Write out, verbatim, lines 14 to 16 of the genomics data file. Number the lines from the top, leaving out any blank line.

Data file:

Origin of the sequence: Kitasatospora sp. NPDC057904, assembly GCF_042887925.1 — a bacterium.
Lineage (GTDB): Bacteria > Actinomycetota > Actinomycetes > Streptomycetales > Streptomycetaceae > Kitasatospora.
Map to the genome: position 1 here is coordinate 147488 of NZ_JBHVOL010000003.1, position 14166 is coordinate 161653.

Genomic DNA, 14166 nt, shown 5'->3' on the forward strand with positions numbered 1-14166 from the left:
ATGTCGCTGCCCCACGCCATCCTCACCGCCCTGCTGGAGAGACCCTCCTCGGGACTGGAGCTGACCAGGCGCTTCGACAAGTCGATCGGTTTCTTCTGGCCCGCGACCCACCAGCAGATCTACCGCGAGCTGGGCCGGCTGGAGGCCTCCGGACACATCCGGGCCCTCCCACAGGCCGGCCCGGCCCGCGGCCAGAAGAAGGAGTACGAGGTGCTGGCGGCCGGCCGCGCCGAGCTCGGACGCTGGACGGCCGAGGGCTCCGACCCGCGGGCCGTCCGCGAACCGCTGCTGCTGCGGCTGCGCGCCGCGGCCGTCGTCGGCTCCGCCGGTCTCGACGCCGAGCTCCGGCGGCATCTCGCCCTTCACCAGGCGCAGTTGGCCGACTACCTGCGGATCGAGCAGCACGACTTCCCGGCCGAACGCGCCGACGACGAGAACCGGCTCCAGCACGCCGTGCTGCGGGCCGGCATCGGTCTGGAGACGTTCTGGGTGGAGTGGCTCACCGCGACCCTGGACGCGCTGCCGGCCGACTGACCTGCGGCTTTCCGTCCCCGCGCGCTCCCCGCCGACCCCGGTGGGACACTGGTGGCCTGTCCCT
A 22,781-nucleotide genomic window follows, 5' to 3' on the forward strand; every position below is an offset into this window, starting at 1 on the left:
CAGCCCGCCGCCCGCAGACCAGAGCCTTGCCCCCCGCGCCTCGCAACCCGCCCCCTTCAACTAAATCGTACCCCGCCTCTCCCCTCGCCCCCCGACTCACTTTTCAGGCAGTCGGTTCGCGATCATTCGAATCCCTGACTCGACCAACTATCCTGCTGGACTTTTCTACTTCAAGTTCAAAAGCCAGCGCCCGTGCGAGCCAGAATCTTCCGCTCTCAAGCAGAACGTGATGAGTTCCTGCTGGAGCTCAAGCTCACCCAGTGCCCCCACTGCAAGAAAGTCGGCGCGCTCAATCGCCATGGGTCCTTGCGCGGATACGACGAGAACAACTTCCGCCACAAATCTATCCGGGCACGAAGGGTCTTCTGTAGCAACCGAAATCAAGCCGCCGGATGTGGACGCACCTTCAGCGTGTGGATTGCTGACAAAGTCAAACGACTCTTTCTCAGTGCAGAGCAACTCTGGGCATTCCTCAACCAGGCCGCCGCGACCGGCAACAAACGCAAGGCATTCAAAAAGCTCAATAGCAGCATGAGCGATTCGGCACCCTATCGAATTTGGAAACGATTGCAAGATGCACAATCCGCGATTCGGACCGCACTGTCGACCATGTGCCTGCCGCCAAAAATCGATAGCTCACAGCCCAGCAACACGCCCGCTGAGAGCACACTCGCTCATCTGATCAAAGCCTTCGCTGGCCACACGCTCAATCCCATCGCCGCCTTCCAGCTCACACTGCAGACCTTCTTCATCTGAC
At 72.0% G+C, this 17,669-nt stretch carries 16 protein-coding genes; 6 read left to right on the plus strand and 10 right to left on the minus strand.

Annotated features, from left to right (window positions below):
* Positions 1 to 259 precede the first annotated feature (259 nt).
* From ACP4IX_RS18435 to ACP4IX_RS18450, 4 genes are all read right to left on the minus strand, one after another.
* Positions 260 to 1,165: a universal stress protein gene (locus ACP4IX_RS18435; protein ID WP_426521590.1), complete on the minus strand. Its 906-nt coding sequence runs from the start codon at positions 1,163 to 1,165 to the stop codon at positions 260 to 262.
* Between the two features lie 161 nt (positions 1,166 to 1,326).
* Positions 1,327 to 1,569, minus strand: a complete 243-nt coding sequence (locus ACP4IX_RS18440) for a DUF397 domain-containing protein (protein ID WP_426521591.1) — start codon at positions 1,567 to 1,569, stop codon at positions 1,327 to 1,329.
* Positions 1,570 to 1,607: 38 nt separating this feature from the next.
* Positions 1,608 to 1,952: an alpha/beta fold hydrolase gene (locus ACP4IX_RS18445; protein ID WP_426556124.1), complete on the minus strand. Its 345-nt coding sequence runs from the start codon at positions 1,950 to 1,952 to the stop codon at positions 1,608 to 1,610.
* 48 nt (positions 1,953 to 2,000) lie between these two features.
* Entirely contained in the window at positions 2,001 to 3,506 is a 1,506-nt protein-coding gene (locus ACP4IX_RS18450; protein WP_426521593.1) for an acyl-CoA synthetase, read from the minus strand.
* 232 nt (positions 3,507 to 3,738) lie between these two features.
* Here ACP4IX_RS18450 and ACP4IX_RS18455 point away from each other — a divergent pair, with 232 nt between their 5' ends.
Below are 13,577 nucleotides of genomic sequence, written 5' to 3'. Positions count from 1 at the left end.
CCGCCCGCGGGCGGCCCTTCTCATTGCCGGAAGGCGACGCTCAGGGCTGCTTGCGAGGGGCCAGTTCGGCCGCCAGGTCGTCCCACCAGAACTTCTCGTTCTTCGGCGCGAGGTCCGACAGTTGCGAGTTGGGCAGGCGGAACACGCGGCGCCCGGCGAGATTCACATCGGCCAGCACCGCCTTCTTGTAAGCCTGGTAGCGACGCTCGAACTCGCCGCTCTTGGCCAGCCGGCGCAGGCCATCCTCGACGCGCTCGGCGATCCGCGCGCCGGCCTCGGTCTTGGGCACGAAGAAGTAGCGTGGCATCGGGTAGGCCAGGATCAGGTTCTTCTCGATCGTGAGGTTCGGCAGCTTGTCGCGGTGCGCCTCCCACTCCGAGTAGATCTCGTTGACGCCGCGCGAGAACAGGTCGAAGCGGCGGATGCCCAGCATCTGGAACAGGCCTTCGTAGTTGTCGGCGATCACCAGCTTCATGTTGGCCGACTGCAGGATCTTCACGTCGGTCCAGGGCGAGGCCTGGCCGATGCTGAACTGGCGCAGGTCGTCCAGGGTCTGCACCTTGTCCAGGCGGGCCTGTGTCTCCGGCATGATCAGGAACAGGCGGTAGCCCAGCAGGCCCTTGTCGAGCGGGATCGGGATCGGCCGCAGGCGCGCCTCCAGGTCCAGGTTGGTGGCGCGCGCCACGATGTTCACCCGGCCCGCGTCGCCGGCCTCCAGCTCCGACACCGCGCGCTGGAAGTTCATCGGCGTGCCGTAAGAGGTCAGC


* Positions 1,327 to 1,569, minus strand: a complete 243-nt coding sequence (locus ACP4IX_RS18440) for a DUF397 domain-containing protein (protein ID WP_426521591.1) — start codon at positions 1,567 to 1,569, stop codon at positions 1,327 to 1,329.
* Positions 1,570 to 1,607: 38 nt separating this feature from the next.
* Positions 1,608 to 1,952: an alpha/beta fold hydrolase gene (locus ACP4IX_RS18445; protein ID WP_426556124.1), complete on the minus strand. Its 345-nt coding sequence runs from the start codon at positions 1,950 to 1,952 to the stop codon at positions 1,608 to 1,610.